one virtue or another has been more conspicuous in some particular age than ever before or since. Moral progress wavers, and not all that is won is retained. But on the whole there can be no doubt that we stand on a higher level morally than the Greeks who had vices and sins that we scarcely hear of to-day- and incomparably higher than savage races. Even within a lifetime one can see the wave of moral advance push forward.

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Yet this observable progress is not so certain of continuance that we can lapse into inertia and trust it to go on of itself. With the softening of the struggle for existence among men, with the disappearance of danger from wild animals, and the increasing conquest over nature, the chief means of moral progress hitherto are being removed. More and more we must rely on man's conscious efforts on personal consecration and self-mastery, on improved and extended legislation, on the growth of a moralized public opinion, on organizations and institutions that shall work for specific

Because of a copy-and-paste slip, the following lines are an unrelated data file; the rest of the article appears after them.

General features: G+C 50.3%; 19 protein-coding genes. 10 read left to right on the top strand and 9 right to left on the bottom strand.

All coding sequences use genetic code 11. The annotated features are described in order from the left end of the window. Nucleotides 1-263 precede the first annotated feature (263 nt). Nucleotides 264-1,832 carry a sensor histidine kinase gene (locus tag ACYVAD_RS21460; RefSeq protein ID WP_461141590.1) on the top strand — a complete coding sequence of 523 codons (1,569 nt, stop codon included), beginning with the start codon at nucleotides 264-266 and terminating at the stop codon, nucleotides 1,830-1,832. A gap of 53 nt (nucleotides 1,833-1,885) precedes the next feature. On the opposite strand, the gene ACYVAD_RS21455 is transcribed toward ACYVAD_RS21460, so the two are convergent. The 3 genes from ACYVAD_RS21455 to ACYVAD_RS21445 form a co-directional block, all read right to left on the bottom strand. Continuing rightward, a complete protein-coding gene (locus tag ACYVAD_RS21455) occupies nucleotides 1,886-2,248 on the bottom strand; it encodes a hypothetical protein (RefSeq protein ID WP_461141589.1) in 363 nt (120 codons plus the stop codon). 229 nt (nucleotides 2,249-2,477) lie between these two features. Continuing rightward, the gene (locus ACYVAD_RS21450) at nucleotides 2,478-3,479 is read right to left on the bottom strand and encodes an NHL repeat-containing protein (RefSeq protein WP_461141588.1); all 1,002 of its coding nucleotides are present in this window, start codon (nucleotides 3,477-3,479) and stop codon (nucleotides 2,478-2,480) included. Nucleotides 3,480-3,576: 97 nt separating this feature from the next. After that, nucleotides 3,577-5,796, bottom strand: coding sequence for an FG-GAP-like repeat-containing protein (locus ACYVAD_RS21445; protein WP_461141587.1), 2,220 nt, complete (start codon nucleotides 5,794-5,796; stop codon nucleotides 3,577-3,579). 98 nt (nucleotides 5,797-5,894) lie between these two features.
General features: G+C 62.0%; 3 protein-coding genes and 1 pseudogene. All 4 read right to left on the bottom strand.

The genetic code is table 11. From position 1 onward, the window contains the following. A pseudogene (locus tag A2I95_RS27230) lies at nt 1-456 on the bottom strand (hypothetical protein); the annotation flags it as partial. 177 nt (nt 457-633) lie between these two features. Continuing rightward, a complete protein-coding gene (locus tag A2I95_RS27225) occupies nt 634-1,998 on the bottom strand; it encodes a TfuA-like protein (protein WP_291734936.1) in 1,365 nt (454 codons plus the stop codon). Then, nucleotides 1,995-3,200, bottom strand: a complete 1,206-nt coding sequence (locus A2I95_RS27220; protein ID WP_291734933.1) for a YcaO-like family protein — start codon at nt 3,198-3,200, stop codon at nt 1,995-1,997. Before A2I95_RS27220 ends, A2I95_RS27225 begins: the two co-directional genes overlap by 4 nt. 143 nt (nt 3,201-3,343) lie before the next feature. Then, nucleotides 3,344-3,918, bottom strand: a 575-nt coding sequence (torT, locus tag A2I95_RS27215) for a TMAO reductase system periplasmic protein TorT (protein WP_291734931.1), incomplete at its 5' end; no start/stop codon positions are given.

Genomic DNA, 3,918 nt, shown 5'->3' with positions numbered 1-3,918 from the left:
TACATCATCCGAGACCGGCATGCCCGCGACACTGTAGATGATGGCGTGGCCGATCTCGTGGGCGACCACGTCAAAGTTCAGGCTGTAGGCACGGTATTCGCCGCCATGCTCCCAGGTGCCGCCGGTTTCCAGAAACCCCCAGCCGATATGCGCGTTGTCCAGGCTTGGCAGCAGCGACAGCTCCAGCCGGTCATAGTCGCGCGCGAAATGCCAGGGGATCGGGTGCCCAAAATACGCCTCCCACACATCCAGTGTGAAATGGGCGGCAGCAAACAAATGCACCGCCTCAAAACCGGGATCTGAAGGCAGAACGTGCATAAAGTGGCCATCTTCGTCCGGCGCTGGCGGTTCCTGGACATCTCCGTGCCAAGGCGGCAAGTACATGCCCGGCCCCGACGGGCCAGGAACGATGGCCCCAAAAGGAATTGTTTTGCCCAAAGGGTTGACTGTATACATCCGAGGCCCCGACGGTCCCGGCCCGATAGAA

Moreover, with the changing situations in which man finds himself, and especially with the growing complexification of society, new opportunities for sin and new temptations continually arise. No sooner is one immoral habit stamped out than another begins insidiously, and perhaps unnoticed, to form. The battle-line moves on, but new foes constantly appear; it will not be an easy road to the millennium. On the whole, our material and intellectual advance has outrun our moral progress; at present our chief need is to catch up morally.' We may note several reasons for this eddy in the moralizing process, this counter-movement

1 Cf. Alfred Russel Wallace, in his last book, Social Environment and Moral Progress (p. 50): "This rapid growth of wealth and increase of our power over Nature put too great a strain upon our crude civilization and our superficial Christianity; and it was accompanied by various forms of social immorality, almost as amazing and unprecedented."